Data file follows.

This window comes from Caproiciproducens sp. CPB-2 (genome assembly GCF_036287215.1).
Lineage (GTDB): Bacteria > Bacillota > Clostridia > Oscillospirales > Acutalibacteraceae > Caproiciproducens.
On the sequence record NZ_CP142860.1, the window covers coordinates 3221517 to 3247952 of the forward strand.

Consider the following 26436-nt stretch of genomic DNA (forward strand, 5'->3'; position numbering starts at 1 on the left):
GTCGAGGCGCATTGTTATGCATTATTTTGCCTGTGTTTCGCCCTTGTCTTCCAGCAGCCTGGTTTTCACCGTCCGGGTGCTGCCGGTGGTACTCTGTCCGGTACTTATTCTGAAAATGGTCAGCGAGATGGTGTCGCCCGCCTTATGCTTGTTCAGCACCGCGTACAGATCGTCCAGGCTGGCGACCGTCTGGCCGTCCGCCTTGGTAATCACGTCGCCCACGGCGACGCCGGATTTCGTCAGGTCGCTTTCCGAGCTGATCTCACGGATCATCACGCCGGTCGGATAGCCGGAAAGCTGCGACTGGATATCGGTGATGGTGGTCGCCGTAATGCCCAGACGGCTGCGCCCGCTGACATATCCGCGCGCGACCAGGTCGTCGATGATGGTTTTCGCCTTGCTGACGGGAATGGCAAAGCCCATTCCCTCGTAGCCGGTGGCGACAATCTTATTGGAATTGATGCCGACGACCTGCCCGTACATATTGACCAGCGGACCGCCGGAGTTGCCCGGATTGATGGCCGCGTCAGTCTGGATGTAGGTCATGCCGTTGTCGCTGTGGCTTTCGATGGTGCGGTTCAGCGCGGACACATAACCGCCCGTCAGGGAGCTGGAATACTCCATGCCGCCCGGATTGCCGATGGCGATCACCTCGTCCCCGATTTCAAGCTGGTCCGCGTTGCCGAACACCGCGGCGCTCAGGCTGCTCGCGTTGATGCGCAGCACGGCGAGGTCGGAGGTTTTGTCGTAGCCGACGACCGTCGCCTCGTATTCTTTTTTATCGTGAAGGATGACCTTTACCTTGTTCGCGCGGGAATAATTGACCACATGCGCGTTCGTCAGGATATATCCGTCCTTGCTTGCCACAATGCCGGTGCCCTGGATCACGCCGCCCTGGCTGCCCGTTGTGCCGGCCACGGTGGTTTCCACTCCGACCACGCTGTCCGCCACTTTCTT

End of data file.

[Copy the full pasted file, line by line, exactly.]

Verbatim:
This window comes from Caproiciproducens sp. CPB-2 (genome assembly GCF_036287215.1).
Lineage (GTDB): Bacteria > Bacillota > Clostridia > Oscillospirales > Acutalibacteraceae > Caproiciproducens.
On the sequence record NZ_CP142860.1, the window covers coordinates 3221517 to 3247952 of the forward strand.

Consider the following 26436-nt stretch of genomic DNA (forward strand, 5'->3'; position numbering starts at 1 on the left):
GTCGAGGCGCATTGTTATGCATTATTTTGCCTGTGTTTCGCCCTTGTCTTCCAGCAGCCTGGTTTTCACCGTCCGGGTGCTGCCGGTGGTACTCTGTCCGGTACTTATTCTGAAAATGGTCAGCGAGATGGTGTCGCCCGCCTTATGCTTGTTCAGCACCGCGTACAGATCGTCCAGGCTGGCGACCGTCTGGCCGTCCGCCTTGGTAATCACGTCGCCCACGGCGACGCCGGATTTCGTCAGGTCGCTTTCCGAGCTGATCTCACGGATCATCACGCCGGTCGGATAGCCGGAAAGCTGCGACTGGATATCGGTGATGGTGGTCGCCGTAATGCCCAGACGGCTGCGCCCGCTGACATATCCGCGCGCGACCAGGTCGTCGATGATGGTTTTCGCCTTGCTGACGGGAATGGCAAAGCCCATTCCCTCGTAGCCGGTGGCGACAATCTTATTGGAATTGATGCCGACGACCTGCCCGTACATATTGACCAGCGGACCGCCGGAGTTGCCCGGATTGATGGCCGCGTCAGTCTGGATGTAGGTCATGCCGTTGTCGCTGTGGCTTTCGATGGTGCGGTTCAGCGCGGACACATAACCGCCCGTCAGGGAGCTGGAATACTCCATGCCGCCCGGATTGCCGATGGCGATCACCTCGTCCCCGATTTCAAGCTGGTCCGCGTTGCCGAACACCGCGGCGCTCAGGCTGCTCGCGTTGATGCGCAGCACGGCGAGGTCGGAGGTTTTGTCGTAGCCGACGACCGTCGCCTCGTATTCTTTTTTATCGTGAAGGATGACCTTTACCTTGTTCGCGCGGGAATAATTGACCACATGCGCGTTCGTCAGGATATATCCGTCCTTGCTTGCCACAATGCCGGTGCCCTGGATCACGCCGCCCTGGCTGCCCGTTGTGCCGGCCACGGTGGTTTCCACTCCGACCACGCTGTCCGCCACTTTCTT